A youthful insurgent went into a trance describing the inside of an Indian torture chamber, where Urdu graffiti welcomed him to hell. A veiled schoolgirl revealed, for the first time, how she had been plucked from class in her uniform, tortured and raped. A father sat before passport photos of his two dead sons, telling how he would never stop fighting to convict the security forces who shot one and then, when he protested, drowned the second in the Jhelum River.
It was when we strove to cover a story that things stalled, like the time we drove for 18 hours to reach a border village where residents were said to be captives of the security forces. A checkpoint stopped us and a young captain turned us around, mumbling into our AP’s ear in Urdu: “If the foreigners talk to anyone here, you will get it.” This the AP fully understood, and dismissed. A lifetime of threats had made him immune.
My tricks of the trade
- Spend time constructing a non-partisan local team to fix, translate and guide.
- If appropriate, seek out the authorities monitoring you before they act. It defuses tension.
- Assume that every time you are on the road, someone is rifling through whatever you have left behind in your hotel room.
- Take digital security seriously, protecting and disguising your rushes, encrypting your emails,
- and talking on the phone in the expectation that everything you say is being overheard.
- Pack a cafetière and good coffee.
Funding a film like this is always a challenge. Channel 4 came on board early and we hoped that would enable us to attract the co-pro money we would need to make this film possible.
Sadly, we were unable to persuade our previous co-funders in the US or Germany that Kashmir was important enough to warrant this kind of investment. But we felt passionately that the tale of how torture is being used in Kashmir had to be told, so with the help of a modest, but much appreciated, advance against international sales from DRG, True Vision invested the rest of the shortfall and Jezza Neumann (pictured) and the team set off.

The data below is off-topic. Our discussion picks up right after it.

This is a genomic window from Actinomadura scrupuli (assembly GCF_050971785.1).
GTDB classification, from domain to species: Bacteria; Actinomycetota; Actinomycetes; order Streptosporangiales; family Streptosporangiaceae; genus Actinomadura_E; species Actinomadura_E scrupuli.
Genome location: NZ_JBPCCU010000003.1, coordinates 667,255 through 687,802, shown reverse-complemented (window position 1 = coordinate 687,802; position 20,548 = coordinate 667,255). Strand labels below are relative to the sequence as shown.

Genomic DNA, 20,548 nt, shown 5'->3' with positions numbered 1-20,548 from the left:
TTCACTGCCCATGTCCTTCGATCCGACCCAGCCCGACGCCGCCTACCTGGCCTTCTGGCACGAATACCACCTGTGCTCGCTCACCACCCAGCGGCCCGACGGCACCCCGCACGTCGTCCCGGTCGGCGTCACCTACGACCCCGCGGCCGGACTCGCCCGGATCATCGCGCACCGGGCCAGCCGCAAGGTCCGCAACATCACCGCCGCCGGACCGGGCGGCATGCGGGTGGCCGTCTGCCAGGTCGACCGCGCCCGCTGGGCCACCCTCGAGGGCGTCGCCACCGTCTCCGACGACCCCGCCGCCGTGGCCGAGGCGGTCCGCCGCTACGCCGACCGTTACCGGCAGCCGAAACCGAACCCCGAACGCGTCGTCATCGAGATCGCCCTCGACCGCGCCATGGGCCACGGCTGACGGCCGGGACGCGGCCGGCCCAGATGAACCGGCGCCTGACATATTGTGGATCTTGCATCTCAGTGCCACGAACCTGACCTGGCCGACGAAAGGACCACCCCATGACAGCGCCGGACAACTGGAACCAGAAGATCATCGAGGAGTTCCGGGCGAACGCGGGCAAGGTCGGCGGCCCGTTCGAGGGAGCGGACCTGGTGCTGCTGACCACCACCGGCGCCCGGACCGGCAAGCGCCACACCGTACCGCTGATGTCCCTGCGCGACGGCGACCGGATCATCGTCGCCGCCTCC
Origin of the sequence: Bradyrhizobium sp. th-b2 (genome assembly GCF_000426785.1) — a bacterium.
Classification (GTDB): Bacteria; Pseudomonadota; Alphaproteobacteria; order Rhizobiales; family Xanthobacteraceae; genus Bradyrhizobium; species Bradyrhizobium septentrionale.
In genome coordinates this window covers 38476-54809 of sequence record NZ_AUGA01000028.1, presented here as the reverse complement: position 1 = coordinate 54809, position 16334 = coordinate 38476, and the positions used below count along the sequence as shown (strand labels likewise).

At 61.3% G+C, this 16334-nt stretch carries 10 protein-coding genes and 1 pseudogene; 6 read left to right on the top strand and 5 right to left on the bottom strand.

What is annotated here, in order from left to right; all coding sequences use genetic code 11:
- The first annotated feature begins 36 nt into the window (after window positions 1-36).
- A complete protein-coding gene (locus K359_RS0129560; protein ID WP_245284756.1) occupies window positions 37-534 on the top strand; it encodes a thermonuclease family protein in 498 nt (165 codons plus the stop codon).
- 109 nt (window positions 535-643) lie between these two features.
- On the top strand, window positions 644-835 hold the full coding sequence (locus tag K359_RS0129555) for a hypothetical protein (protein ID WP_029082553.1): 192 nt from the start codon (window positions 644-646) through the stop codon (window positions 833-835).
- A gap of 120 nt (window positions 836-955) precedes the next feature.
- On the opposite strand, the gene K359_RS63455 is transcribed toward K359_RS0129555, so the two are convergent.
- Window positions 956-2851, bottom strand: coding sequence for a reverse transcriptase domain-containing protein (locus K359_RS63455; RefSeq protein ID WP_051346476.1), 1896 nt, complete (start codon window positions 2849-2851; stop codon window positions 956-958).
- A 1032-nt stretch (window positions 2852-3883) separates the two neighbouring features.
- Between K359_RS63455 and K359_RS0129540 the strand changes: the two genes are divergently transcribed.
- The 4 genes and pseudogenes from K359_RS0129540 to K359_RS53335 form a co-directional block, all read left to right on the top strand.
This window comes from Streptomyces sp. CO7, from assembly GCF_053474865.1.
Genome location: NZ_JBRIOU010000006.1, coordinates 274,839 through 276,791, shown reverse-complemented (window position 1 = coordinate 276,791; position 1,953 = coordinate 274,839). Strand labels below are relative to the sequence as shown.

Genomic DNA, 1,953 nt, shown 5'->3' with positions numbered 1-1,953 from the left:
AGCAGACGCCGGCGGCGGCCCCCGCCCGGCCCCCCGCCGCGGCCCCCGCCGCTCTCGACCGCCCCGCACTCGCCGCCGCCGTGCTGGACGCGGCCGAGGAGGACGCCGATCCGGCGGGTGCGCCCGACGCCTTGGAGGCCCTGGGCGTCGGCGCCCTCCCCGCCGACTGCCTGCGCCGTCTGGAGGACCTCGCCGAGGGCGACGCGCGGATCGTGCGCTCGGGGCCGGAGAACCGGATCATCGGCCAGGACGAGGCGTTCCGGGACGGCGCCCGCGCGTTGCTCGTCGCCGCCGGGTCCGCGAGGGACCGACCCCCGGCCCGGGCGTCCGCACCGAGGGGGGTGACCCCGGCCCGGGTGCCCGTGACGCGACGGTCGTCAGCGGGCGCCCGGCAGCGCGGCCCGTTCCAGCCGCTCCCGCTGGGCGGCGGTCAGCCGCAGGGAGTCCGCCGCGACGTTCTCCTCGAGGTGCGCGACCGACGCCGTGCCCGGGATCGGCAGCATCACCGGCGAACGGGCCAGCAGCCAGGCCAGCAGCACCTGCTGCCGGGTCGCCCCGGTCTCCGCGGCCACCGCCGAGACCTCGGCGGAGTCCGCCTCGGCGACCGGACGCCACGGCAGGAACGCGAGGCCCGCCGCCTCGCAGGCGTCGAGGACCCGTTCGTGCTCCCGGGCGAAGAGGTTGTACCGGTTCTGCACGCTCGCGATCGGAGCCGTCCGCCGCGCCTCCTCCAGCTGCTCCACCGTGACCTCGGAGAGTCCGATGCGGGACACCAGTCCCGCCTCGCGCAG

The film had to be HD-compliant, but also needed to be filmed as discreetly as possible. C4 made a special exception for Jezza to shoot HDV rather than full HD so that we could opt for a combination of Sony HVR-Z5 outputting the footage to a tape and card, and an HVR-A1 when even more discretion was needed. The HVR-A1 is ideal as once you’ve taken off the XLR and dispersed your equipment in bags or about your person, it doesn’t look at all suspicious. The only downside is that it records to tape, so you have to make sure you offload your footage as soon as possible.
The HVR-Z5, on the other hand, is perfect because, unlike tapeless cameras, you can put tourist footage on the tape and your real stuff on the cards; if you’re searched, you can hand over the tape and keep the card. Then back in the rooms, everything gets transferred to drives and put on hidden partitions, so it will take a seriously techy geek to find it. All our drives were then duplicated, with one set stored in a safe house.
One essential was protection when filming stone-pelting scenes. The team wore bump caps often used on building sites and Jezza had a motorcycle back protector.